Stock Market Outlook 2019: Keep an Eye on This Key Number
Surprising Reason to Be Worried
Wall Street analysts have each started to release a stock market outlook for 2019, and they have good reason to be excited.
Today’s unemployment rate is 3.7%, according to the U.S. Department of Labor. This figure is the lowest reading we’ve seen since the dotcom boom, when it bottomed at 3.8% in April 2000.
In fact, we haven’t seen the unemployment rate drop this low since December 1970, when Nixon sat in the White House, Creedence Clearwater Revival topped the Billboard charts, and America still sent missions to the moon.
But here’s what investors need to keep in mind, and the part that most people don’t understand: a strong economy usually means a weak stock market outlook, and 2019 could be no different.
Let me explain. For starters, did you notice a key date I mentioned in my introduction?
April 2000, only a few weeks after the dotcom top. The last time the unemployment rate dropped this low, we saw the Nasdaq Composite plunge by almost 80%.
Market historians will also take note of December 1970. Over the following nine months, the Dow Jones Industrial Average dropped by more than 22%.
“Rob, you only have two examples.” I hear you complaining. “You need a bigger sample size before drawing any conclusions.”
Fair point. So let’s look a little deeper into the data.
Over the weekend, I studied the correlation between the unemployment rate and the S&P 500 over the past 75 years. The results, quite honestly, shocked me.
If you invested in stocks when the economy looked rocky (when unemployment was 7.2% or higher), you would have earned a 16.5% return on average over the following year.
On the other hand, if you had invested in equities when everything looked rosy (when unemployment was 4.4% or less), you would have earned a return of only 5.6% over the following year. Not too impressive.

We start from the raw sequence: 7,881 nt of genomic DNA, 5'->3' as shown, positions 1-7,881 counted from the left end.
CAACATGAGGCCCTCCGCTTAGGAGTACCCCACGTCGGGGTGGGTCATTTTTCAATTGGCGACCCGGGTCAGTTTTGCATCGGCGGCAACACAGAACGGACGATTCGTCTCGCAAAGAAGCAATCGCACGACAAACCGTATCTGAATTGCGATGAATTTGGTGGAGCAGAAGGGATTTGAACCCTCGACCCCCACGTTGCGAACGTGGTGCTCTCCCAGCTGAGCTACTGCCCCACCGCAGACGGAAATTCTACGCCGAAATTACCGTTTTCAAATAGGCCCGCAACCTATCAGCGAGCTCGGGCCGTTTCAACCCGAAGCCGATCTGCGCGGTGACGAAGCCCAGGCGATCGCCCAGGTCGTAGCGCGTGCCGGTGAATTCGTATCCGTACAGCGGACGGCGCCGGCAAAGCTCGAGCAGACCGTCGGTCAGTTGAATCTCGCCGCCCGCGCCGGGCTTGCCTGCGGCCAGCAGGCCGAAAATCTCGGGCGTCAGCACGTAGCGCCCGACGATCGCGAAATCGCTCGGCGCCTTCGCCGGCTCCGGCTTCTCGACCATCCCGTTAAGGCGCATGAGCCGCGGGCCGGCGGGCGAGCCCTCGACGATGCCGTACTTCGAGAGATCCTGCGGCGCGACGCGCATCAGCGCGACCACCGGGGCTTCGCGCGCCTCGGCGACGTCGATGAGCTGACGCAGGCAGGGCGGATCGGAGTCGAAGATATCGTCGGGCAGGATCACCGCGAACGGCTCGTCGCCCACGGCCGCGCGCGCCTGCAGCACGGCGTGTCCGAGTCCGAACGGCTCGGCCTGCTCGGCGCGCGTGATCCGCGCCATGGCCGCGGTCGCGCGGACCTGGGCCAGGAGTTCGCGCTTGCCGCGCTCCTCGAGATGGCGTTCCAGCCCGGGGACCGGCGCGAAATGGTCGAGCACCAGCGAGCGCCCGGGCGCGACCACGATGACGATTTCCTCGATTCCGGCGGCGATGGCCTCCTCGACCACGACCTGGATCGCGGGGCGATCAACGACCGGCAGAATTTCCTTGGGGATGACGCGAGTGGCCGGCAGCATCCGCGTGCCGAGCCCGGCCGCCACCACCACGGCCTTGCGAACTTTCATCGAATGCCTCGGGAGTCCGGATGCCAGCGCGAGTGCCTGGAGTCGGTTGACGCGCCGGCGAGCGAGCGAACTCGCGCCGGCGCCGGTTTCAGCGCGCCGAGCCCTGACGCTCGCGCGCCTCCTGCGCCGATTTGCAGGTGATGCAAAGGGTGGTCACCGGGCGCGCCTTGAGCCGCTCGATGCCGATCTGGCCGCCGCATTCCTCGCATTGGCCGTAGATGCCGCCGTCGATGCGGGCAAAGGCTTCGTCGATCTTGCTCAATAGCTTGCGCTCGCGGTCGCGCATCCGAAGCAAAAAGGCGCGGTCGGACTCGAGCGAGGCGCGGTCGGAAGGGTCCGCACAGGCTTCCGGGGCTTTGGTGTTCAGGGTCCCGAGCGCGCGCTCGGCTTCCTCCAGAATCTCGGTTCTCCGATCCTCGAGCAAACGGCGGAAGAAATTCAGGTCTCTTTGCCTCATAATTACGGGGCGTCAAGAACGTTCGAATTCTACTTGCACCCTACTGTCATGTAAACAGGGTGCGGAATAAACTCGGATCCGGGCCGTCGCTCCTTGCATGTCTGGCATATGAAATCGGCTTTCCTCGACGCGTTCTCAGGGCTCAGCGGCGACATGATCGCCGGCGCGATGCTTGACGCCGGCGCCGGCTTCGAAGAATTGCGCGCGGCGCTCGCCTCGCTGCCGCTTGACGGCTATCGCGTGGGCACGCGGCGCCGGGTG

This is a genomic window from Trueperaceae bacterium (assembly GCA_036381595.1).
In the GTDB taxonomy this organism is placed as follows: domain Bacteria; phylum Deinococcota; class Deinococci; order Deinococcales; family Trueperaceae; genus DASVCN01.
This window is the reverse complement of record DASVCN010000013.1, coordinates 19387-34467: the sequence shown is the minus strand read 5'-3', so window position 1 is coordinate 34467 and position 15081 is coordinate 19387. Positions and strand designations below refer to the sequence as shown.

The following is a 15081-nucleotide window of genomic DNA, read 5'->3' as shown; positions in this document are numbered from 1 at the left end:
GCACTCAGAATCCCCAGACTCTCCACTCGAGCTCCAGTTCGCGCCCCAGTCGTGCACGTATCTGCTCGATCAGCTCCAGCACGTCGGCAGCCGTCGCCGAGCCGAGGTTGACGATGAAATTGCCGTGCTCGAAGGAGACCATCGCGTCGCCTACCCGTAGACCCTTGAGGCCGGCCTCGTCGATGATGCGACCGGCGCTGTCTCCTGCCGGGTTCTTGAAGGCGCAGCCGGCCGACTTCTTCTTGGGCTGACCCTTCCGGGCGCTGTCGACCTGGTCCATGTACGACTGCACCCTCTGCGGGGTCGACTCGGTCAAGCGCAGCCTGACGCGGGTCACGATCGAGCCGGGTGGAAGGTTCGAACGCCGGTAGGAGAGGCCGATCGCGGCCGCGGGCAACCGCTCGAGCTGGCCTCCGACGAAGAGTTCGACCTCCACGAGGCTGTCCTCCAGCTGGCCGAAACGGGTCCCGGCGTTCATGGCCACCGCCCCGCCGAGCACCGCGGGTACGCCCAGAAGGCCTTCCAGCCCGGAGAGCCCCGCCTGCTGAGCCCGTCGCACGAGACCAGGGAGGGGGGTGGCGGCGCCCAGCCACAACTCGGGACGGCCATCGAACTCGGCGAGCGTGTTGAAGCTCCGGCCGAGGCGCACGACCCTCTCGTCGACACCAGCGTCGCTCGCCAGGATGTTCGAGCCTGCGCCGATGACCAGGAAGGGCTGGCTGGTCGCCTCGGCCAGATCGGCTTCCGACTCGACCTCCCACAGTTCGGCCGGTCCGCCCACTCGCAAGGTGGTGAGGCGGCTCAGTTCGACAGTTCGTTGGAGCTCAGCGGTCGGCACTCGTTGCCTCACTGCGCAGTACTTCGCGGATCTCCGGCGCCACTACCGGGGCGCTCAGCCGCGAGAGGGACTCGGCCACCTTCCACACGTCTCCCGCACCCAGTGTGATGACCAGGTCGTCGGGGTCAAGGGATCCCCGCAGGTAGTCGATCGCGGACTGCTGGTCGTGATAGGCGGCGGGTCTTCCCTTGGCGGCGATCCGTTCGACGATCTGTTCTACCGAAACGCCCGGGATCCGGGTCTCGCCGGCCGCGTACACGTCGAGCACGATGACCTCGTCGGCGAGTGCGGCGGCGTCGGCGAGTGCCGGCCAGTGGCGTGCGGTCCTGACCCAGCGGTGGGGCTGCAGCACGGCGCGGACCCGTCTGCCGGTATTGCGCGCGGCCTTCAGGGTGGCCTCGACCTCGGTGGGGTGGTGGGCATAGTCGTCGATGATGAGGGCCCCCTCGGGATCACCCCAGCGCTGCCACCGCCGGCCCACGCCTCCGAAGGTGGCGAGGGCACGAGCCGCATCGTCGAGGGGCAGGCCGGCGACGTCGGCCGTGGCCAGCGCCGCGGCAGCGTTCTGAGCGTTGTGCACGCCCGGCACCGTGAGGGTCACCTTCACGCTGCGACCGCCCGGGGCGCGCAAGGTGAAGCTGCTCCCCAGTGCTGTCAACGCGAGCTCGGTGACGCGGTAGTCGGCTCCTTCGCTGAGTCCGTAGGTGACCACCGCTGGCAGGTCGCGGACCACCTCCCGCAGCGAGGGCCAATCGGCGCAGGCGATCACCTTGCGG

Less than 4.4%
Greater than 7.2%
(Source: Yahoo! Finance, last accessed October 23, 2018.)
It gets worse when you look at even more recent data.
Going back to only 1985, you would have lost 3.8% in stocks over the following year when the economy looked this good. And when the unemployment rate spiked, you would have made 13.2% in stocks over the next 12 months.
How can we explain these counterintuitive outcomes? Valuation.
When the economy is rockin’ and a rollin’, investors usually pay a higher multiple for stocks. That’s important because higher multiples tend to come hand in hand with lousy returns going forward.
A low unemployment rate also means bad news for corporate profits. If workers can command better wages, that bites into margins.
Now, I don’t want to suggest that anyone use the unemployment rate as a timing indicator. As a rule, I tend to refrain from making bold stock market forecasts. It doesn’t pay to make big, all-or-nothing bets on equities.
But the data doesn’t lie. A good economy, oddly enough, doesn’t mean good returns for investors—a smart thing to keep in mind now that everyone wants to dump their entire portfolios into stocks.
Pay attention to every stock market outlook for 2019 and invest appropriately.
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